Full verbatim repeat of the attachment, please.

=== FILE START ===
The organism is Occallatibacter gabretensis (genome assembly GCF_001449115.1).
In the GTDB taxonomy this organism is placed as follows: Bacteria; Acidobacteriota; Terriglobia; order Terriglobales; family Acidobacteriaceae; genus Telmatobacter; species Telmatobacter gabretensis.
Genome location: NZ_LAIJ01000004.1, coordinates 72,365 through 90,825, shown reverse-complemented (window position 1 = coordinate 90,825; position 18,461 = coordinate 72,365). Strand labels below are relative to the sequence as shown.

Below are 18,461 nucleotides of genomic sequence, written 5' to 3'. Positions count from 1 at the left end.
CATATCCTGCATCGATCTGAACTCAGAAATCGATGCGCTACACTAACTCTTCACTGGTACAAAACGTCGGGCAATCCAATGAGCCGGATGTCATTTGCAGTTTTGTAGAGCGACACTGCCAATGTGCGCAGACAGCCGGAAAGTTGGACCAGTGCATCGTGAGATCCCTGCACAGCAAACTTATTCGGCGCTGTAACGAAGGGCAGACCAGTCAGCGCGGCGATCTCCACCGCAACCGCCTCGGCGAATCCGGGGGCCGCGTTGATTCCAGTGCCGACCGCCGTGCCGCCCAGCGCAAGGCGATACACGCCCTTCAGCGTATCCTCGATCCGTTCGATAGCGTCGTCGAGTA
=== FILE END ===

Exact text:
The organism is Occallatibacter gabretensis (genome assembly GCF_001449115.1).
In the GTDB taxonomy this organism is placed as follows: Bacteria; Acidobacteriota; Terriglobia; order Terriglobales; family Acidobacteriaceae; genus Telmatobacter; species Telmatobacter gabretensis.
Genome location: NZ_LAIJ01000004.1, coordinates 72,365 through 90,825, shown reverse-complemented (window position 1 = coordinate 90,825; position 18,461 = coordinate 72,365). Strand labels below are relative to the sequence as shown.

Below are 18,461 nucleotides of genomic sequence, written 5' to 3'. Positions count from 1 at the left end.
CATATCCTGCATCGATCTGAACTCAGAAATCGATGCGCTACACTAACTCTTCACTGGTACAAAACGTCGGGCAATCCAATGAGCCGGATGTCATTTGCAGTTTTGTAGAGCGACACTGCCAATGTGCGCAGACAGCCGGAAAGTTGGACCAGTGCATCGTGAGATCCCTGCACAGCAAACTTATTCGGCGCTGTAACGAAGGGCAGACCAGTCAGCGCGGCGATCTCCACCGCAACCGCCTCGGCGAATCCGGGGGCCGCGTTGATTCCAGTGCCGACCGCCGTGCCGCCCAGCGCAAGGCGATACACGCCCTTCAGCGTATCCTCGATCCGTTCGATAGCGTCGTCGAGTA